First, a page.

FacebookTwitterGoogle+RedditEmail

Macedonia and NATO: the Implications for the Future

The area and the identity of Macedonia has been a contested terrain for many decades. Leaving aside references to antiquity, its modern form has its roots in the birth of national states in the Balkans in the beginning of the 20th century with the protracted collapse of the Ottoman empire. During the latter’s rule the area of Macedonia has been inhabited by various ethnic groups. In the Balkans, Greeks were the first, from the 19th century, to acquire a national identity and to construct a national state. Slavic people, in the Macedonian area, were the last to follow in this road and significant segments of them oscillated for a considerable period between different competing national identities (primarily Greek and Bulgarian). After several local wars and two world wars the Balkan area had been stabilized with established nation states that had, to a great extent, homogenized their populations by all the means available. Nevertheless, there remained several contested areas and significant ethnic minorities within every Balkan nation state.

The modern Macedonian issue was born after the Second WW. The northern part of the Macedonian area belonged to Titoist Yugoslavia and was inhabited mainly by Slavs. The southern Macedonian area belonged to Greece, was more or less ethnically homogenized – particularly after the exchange of populations between Greece and Turkey – but also contained a Slavic ethnic minority. Before the 2nd WW the Macedonian area was claimed by Bulgaria also, by trying to patronize its Slavic populations. Yugoslavia, in order to secure its southern area – from both Greece and Bulgaria – promoted a distinct Macedonian identity for the people of its southern area. A necessary corollary of this was the promotion of irredentism as the whole Macedonian area was considered the rightful home of the Slavomacedonian people. As usually happens in such cases, the creation of a modern national identity tries to find roots in the ancient times: thus, the ridiculous Slavomacedonian claim on Alexander the Great and the ancient Macedonian kingdom that was, in the end, part of the Greek world.

On the other hand, Greece promoted its own irredentism by claiming that the whole Macedonia – and the Macedonian identity – belong to it. The internal Greek politics and particularly the Greek civil war painted in blood this project. The situation was stabilized during the Cold War era as the two main adversaries belonged to different camps. However, with the collapse of the Eastern bloc and particularly with the bloody disintegration of Yugoslavia under the auspices of the Western imperialisms, the whole situation destabilized abruptly. The big Western powers (the US and the EU) strived to expand their spheres of influence in the Balkans. Local elites and emerging bourgeoisies tried to expand their spaces and maneuvered between the big players. All of them fomented nationalisms as a means for their plans.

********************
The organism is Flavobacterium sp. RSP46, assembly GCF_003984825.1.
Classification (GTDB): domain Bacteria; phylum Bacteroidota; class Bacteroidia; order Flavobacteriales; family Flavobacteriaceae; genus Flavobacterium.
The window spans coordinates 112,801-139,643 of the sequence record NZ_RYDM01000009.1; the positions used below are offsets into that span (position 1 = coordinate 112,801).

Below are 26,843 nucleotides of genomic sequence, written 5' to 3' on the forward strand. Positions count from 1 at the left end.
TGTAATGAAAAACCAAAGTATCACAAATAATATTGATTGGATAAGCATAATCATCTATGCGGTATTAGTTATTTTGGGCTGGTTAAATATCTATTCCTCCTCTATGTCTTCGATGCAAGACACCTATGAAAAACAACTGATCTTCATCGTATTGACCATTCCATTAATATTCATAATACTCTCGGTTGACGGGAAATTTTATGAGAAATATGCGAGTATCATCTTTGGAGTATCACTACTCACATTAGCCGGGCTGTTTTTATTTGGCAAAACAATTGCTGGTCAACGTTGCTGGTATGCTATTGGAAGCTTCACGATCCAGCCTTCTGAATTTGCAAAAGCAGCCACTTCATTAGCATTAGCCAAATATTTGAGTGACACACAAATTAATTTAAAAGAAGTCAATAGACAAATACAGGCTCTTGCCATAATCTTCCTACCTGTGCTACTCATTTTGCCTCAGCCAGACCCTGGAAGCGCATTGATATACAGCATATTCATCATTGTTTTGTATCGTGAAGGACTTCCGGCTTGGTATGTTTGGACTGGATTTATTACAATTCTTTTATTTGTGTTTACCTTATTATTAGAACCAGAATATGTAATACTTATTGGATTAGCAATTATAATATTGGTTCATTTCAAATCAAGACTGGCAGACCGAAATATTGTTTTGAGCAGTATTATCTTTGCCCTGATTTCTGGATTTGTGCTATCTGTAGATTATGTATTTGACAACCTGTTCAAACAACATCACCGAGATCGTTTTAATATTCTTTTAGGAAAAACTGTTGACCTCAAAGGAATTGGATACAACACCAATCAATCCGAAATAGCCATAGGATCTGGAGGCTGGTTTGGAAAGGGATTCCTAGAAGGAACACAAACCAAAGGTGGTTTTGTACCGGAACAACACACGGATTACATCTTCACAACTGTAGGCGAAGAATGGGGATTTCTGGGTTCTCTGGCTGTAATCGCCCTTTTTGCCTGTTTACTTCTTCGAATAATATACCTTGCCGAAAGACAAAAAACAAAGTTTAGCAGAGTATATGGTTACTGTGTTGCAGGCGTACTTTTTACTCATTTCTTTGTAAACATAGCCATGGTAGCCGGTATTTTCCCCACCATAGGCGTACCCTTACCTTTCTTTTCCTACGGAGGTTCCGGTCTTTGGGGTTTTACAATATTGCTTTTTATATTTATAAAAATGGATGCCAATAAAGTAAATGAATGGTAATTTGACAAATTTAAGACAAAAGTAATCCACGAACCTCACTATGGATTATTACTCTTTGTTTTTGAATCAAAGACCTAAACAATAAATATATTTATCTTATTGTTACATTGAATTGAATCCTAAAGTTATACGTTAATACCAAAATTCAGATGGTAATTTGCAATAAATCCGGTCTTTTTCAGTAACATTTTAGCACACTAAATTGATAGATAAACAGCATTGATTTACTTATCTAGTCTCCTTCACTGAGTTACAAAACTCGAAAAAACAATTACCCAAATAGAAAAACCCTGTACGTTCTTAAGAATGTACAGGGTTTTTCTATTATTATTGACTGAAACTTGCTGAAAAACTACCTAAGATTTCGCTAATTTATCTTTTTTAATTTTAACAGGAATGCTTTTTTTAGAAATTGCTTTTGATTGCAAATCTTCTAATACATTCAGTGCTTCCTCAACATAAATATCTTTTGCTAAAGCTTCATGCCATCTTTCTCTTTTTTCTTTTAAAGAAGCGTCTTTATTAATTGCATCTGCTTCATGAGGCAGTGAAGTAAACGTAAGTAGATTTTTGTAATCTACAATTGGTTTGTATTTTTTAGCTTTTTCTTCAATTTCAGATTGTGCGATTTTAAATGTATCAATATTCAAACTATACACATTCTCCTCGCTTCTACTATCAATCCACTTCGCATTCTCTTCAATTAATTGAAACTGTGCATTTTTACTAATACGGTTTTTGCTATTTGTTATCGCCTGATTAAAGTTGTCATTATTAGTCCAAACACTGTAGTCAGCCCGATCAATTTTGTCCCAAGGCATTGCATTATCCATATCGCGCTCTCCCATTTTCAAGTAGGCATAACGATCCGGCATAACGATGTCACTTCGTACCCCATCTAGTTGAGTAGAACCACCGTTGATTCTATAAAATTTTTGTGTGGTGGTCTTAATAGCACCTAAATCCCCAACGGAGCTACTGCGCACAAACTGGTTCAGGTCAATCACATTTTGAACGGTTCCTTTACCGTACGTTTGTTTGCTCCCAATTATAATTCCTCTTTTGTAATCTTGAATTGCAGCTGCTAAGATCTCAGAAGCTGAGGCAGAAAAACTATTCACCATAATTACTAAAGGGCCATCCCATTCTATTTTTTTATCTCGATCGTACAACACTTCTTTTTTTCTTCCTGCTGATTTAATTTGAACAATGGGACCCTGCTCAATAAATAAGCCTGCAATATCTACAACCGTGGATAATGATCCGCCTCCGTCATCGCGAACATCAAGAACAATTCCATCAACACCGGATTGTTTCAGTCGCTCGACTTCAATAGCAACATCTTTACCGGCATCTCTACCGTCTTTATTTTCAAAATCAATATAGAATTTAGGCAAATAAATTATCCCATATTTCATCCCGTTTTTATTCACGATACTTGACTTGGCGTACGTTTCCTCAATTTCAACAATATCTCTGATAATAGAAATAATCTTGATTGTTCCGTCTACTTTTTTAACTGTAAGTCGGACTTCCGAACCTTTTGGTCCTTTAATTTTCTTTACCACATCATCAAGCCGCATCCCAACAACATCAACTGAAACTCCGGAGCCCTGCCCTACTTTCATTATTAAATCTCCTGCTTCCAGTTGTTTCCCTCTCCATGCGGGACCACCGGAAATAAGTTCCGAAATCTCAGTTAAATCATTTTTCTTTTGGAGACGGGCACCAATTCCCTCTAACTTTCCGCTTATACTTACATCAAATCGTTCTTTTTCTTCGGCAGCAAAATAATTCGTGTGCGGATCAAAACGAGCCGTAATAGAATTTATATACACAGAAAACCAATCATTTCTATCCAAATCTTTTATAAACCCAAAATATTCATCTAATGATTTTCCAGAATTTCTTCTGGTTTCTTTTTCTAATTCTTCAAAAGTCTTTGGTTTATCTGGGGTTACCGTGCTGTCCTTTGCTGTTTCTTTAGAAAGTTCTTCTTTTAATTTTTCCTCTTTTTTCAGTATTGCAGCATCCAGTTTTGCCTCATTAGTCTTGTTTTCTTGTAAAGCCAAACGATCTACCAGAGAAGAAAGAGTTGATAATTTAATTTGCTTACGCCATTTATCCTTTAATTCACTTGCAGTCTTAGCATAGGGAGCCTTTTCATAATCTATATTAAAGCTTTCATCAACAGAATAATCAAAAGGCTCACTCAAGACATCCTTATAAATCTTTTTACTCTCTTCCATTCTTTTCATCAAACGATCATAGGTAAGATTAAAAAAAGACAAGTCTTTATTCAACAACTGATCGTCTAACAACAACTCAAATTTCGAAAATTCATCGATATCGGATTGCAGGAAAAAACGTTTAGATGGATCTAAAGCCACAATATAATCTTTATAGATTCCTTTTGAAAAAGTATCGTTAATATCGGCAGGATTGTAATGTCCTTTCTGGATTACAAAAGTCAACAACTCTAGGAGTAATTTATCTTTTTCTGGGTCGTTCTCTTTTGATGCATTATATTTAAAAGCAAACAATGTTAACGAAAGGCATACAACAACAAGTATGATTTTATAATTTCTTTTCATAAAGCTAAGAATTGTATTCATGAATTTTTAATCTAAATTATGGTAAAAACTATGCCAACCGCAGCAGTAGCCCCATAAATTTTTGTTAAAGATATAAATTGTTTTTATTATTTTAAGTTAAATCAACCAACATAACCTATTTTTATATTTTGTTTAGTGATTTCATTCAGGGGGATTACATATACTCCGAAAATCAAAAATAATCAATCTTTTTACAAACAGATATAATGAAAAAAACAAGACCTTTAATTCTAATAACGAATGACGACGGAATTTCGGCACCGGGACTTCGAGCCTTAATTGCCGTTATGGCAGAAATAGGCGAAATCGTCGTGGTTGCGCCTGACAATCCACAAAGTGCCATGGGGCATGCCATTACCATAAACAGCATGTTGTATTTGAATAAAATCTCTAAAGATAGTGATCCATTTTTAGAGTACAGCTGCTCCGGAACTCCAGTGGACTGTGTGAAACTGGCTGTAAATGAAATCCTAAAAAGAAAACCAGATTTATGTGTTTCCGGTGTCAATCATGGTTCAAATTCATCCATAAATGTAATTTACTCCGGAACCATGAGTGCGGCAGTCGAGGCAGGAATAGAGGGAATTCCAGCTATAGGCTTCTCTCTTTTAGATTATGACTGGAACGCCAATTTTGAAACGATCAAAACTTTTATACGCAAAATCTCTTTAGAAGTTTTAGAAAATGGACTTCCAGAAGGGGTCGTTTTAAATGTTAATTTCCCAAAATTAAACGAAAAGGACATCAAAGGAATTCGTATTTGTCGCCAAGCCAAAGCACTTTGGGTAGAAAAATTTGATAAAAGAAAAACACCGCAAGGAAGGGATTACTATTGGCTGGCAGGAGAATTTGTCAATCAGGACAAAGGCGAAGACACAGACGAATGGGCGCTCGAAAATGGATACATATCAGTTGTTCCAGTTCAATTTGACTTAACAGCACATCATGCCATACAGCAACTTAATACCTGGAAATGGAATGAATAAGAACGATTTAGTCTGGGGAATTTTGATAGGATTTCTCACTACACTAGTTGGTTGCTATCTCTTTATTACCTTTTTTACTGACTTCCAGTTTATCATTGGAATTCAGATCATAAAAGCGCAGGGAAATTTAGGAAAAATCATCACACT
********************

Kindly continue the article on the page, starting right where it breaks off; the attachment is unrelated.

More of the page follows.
This is exactly what happened with the small former Yugoslav Republic of Macedonia (FYROM). Once becoming separated from old Yugoslavia, it faced an acute existential problem as its miniscule political and economic size made it almost unviable. On top of that, the increase of its Albanian population endangered further its unity. This resulted in the exaggerated promotion of the Macedonian identity and the concomitant irredentism.

On the other side, Greek capitalism actually invaded economically FYROM’s and became one of the main Western economic powers in its economy. This was facilitated by FYROM’s drag in the EU’s orbit. Ironically, the bigger the political controversies between FYROM and Greece the bigger the economic influence of the latter in the former. Of course, all these under the wings and succumbing to the prevailing interests of the bigger Western powers. This resulted in a new stalemate: Greece blocked the further political integration of FYROM in the EU and NATO unless it dropped its Macedonian claims.

Recently, this stalemate became strained. The resurgence of Russia led the West to try to secure as much of the Balkan area it can under its influence. Thus, the incorporation of Montenegro, FYROM and possibly Serbia into NATO became a priority. This goes together with their incorporation in the EU (despite the increasing tensions between the US and the EU). For this reason, the West proceeds – extremely heavy-handedly and by blatantly neglecting existing political, social and national balances – to rearrange relationships and even to redraw borders in the very volatile Balkan area (which has produced several wars in the not very distant past).

The Prespes agreement between Greece and FYROM is such a case. First, the West instigated almost openly a governmental change in FYROM by marginalizing a part of its elite that was subservient to the West but at the same time wanted a better deal with Greece. Then, the West employed the weak and completely subservient to US interests SYRIZA government to pass hurriedly a settlement with FYROM. The end result is a disaster for the peoples of the Balkans. Irrespective of the technical details of the agreement which do not matter, its authoritarian imperialist imposition aggravates nationalist tensions in both countries. Of course, the West is indifferent to this so long as it passes its plans. Afterall, in the end, it can play also with local nationalisms.

But there is a problem in these imperialist games: at some point people have to vote. Such a point was the referendum in FYROM. Despite the blatant Western intervention in internal affairs and the lack of even a major political party opposing the agreement (as the FYROM elite is terribly weak, corrupted and depended from the West), the majority of the population voted with their feet and by a meagre participation actually rejected the agreement. This was a terrible slap in the face to the Western arrogance. Furthermore, it showed the rapidly diminishing charm of the EU as the sweetener of joining it (and supposedly gaining economically) was turned down. Spontaneously, the people of the poorer Balkan country have probably sensed something that the Greek people learned through pain and tears the recent years: the EU is not the paradise but the hell for the peoples and for the countries laying in its periphery.